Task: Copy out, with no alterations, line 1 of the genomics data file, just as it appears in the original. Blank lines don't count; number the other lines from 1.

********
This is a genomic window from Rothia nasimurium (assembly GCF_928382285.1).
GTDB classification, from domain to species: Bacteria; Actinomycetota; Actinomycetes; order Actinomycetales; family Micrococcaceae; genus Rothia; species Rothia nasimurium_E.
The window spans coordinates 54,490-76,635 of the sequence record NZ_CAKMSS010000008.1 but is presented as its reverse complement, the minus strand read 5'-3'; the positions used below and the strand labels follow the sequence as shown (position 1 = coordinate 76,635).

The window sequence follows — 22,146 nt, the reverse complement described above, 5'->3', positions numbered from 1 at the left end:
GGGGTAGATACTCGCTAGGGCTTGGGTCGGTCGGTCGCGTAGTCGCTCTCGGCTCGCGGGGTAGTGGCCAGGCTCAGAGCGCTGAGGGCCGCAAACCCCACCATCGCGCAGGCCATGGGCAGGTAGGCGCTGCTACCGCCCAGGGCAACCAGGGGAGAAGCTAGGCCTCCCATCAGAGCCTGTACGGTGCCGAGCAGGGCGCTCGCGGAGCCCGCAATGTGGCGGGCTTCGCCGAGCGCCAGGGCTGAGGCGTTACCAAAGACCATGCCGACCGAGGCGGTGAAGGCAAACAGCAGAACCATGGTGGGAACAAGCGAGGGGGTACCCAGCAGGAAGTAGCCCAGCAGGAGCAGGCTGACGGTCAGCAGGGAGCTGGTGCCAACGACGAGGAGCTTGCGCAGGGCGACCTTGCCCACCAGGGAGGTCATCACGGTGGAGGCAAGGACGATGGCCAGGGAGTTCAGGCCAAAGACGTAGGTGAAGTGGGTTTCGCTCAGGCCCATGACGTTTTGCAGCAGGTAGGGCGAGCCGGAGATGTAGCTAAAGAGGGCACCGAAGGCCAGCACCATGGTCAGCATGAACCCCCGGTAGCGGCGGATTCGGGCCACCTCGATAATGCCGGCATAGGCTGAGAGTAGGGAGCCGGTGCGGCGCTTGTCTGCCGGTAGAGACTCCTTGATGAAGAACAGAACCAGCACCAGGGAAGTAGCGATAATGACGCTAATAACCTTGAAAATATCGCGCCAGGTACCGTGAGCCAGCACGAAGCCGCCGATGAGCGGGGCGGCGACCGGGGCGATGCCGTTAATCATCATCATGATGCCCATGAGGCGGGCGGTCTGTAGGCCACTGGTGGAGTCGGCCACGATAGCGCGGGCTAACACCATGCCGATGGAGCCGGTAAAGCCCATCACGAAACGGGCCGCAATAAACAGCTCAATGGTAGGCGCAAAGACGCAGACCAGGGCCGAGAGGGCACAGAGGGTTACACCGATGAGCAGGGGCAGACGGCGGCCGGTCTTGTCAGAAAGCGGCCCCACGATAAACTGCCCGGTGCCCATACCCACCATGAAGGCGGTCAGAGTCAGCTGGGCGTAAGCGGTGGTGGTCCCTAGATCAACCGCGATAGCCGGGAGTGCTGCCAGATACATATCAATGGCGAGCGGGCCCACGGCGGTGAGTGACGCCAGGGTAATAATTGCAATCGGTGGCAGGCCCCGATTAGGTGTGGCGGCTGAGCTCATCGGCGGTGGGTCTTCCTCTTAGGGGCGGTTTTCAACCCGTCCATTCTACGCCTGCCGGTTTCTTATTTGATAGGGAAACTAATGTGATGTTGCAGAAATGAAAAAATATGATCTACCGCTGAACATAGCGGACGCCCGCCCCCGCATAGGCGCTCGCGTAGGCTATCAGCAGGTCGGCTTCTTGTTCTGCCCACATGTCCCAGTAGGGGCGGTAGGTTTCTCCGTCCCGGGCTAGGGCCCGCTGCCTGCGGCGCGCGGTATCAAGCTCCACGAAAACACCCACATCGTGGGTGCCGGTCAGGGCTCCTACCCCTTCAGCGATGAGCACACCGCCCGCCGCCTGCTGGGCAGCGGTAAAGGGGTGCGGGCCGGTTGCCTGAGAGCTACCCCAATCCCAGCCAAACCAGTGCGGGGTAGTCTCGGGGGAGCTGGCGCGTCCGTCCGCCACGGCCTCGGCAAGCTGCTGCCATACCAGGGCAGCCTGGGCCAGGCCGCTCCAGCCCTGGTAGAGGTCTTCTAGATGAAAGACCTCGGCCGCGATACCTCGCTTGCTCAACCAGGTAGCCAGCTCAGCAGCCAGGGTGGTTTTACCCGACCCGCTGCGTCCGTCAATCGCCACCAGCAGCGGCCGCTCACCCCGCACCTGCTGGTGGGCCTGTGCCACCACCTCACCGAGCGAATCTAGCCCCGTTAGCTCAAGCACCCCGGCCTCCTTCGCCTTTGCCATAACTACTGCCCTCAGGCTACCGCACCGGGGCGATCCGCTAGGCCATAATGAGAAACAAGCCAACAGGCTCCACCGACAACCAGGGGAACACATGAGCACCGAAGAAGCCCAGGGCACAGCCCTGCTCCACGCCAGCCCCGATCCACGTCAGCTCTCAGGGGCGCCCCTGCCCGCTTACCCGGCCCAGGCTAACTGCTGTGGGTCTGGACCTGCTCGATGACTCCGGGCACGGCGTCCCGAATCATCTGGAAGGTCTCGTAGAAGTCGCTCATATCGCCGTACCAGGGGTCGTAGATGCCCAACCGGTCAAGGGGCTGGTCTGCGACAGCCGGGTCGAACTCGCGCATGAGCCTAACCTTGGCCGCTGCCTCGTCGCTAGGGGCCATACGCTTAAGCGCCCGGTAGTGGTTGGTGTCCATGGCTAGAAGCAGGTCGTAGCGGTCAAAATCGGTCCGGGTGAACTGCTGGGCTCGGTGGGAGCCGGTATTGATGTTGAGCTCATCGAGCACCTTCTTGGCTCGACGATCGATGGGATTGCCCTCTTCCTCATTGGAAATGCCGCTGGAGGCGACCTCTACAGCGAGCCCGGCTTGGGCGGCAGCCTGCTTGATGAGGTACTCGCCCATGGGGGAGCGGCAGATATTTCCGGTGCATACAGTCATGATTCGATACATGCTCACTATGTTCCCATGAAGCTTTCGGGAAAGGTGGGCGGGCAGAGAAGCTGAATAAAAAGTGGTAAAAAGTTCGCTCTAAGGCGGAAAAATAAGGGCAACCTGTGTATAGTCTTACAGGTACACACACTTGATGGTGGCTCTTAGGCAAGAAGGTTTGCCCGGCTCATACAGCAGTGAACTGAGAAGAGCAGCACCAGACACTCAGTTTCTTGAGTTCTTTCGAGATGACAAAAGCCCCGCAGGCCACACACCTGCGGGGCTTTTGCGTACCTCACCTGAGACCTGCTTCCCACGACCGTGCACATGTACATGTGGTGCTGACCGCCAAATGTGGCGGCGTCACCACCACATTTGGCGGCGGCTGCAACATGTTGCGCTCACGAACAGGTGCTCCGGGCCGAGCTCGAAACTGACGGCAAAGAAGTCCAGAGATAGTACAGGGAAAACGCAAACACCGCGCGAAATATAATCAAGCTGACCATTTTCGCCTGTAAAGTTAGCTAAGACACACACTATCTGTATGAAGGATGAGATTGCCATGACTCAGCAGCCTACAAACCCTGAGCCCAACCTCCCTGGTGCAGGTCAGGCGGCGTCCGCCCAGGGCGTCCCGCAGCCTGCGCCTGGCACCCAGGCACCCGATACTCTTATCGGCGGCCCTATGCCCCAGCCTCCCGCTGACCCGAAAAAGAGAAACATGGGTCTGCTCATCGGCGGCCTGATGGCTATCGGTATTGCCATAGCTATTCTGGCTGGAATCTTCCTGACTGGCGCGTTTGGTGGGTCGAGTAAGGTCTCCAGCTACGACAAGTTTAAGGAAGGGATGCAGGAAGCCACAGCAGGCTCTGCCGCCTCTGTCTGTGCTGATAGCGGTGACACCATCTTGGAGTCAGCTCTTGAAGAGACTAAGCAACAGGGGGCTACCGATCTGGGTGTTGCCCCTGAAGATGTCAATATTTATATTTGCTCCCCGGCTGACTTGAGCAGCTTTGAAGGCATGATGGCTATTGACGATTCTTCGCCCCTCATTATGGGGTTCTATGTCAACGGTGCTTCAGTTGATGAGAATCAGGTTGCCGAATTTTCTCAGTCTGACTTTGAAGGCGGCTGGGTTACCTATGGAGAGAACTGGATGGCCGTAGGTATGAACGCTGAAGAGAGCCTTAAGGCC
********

This is a genomic window from Rothia nasimurium (assembly GCF_928382285.1).